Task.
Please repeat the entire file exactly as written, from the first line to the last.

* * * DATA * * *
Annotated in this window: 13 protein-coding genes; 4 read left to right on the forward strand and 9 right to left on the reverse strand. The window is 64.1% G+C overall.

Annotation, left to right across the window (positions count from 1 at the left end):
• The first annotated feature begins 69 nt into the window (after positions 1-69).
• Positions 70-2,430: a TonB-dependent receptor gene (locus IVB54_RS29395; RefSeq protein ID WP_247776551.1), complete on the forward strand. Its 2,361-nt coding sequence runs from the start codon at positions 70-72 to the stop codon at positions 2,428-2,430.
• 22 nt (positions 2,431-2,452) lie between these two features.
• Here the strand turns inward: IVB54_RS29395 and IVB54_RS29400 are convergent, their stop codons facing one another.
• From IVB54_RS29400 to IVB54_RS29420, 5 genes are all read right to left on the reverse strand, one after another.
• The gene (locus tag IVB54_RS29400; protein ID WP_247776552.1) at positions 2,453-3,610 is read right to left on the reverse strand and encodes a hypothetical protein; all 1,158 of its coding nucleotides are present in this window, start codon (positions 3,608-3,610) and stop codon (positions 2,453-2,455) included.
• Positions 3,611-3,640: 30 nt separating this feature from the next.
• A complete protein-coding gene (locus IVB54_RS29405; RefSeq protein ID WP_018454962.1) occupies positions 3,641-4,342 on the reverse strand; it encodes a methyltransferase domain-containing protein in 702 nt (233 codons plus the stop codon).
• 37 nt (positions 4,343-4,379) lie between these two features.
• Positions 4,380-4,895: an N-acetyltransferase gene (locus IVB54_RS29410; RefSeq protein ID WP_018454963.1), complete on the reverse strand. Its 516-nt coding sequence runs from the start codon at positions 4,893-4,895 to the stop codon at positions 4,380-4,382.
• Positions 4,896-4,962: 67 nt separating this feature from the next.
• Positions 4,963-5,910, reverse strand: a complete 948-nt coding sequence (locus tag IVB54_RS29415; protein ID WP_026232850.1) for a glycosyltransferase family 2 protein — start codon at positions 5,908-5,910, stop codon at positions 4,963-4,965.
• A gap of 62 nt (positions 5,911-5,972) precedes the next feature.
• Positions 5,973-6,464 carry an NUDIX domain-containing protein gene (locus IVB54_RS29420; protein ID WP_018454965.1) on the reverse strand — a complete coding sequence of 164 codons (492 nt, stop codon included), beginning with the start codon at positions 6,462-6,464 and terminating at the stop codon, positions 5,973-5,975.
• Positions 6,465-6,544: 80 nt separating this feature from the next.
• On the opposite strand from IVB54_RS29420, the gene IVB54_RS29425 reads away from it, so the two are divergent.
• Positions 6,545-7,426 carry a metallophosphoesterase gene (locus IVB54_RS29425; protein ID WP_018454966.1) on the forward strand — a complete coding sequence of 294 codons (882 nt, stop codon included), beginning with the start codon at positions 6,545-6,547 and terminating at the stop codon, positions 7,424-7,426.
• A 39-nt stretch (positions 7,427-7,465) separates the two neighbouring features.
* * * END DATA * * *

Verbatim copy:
Annotated in this window: 13 protein-coding genes; 4 read left to right on the forward strand and 9 right to left on the reverse strand. The window is 64.1% G+C overall.

Annotation, left to right across the window (positions count from 1 at the left end):
• The first annotated feature begins 69 nt into the window (after positions 1-69).
• Positions 70-2,430: a TonB-dependent receptor gene (locus IVB54_RS29395; RefSeq protein ID WP_247776551.1), complete on the forward strand. Its 2,361-nt coding sequence runs from the start codon at positions 70-72 to the stop codon at positions 2,428-2,430.
• 22 nt (positions 2,431-2,452) lie between these two features.
• Here the strand turns inward: IVB54_RS29395 and IVB54_RS29400 are convergent, their stop codons facing one another.
• From IVB54_RS29400 to IVB54_RS29420, 5 genes are all read right to left on the reverse strand, one after another.
• The gene (locus tag IVB54_RS29400; protein ID WP_247776552.1) at positions 2,453-3,610 is read right to left on the reverse strand and encodes a hypothetical protein; all 1,158 of its coding nucleotides are present in this window, start codon (positions 3,608-3,610) and stop codon (positions 2,453-2,455) included.
• Positions 3,611-3,640: 30 nt separating this feature from the next.
• A complete protein-coding gene (locus IVB54_RS29405; RefSeq protein ID WP_018454962.1) occupies positions 3,641-4,342 on the reverse strand; it encodes a methyltransferase domain-containing protein in 702 nt (233 codons plus the stop codon).
• 37 nt (positions 4,343-4,379) lie between these two features.
• Positions 4,380-4,895: an N-acetyltransferase gene (locus IVB54_RS29410; RefSeq protein ID WP_018454963.1), complete on the reverse strand. Its 516-nt coding sequence runs from the start codon at positions 4,893-4,895 to the stop codon at positions 4,380-4,382.
• Positions 4,896-4,962: 67 nt separating this feature from the next.
• Positions 4,963-5,910, reverse strand: a complete 948-nt coding sequence (locus tag IVB54_RS29415; protein ID WP_026232850.1) for a glycosyltransferase family 2 protein — start codon at positions 5,908-5,910, stop codon at positions 4,963-4,965.
• A gap of 62 nt (positions 5,911-5,972) precedes the next feature.
• Positions 5,973-6,464 carry an NUDIX domain-containing protein gene (locus IVB54_RS29420; protein ID WP_018454965.1) on the reverse strand — a complete coding sequence of 164 codons (492 nt, stop codon included), beginning with the start codon at positions 6,462-6,464 and terminating at the stop codon, positions 5,973-5,975.
• Positions 6,465-6,544: 80 nt separating this feature from the next.
• On the opposite strand from IVB54_RS29420, the gene IVB54_RS29425 reads away from it, so the two are divergent.
• Positions 6,545-7,426 carry a metallophosphoesterase gene (locus IVB54_RS29425; protein ID WP_018454966.1) on the forward strand — a complete coding sequence of 294 codons (882 nt, stop codon included), beginning with the start codon at positions 6,545-6,547 and terminating at the stop codon, positions 7,424-7,426.
• A 39-nt stretch (positions 7,427-7,465) separates the two neighbouring features.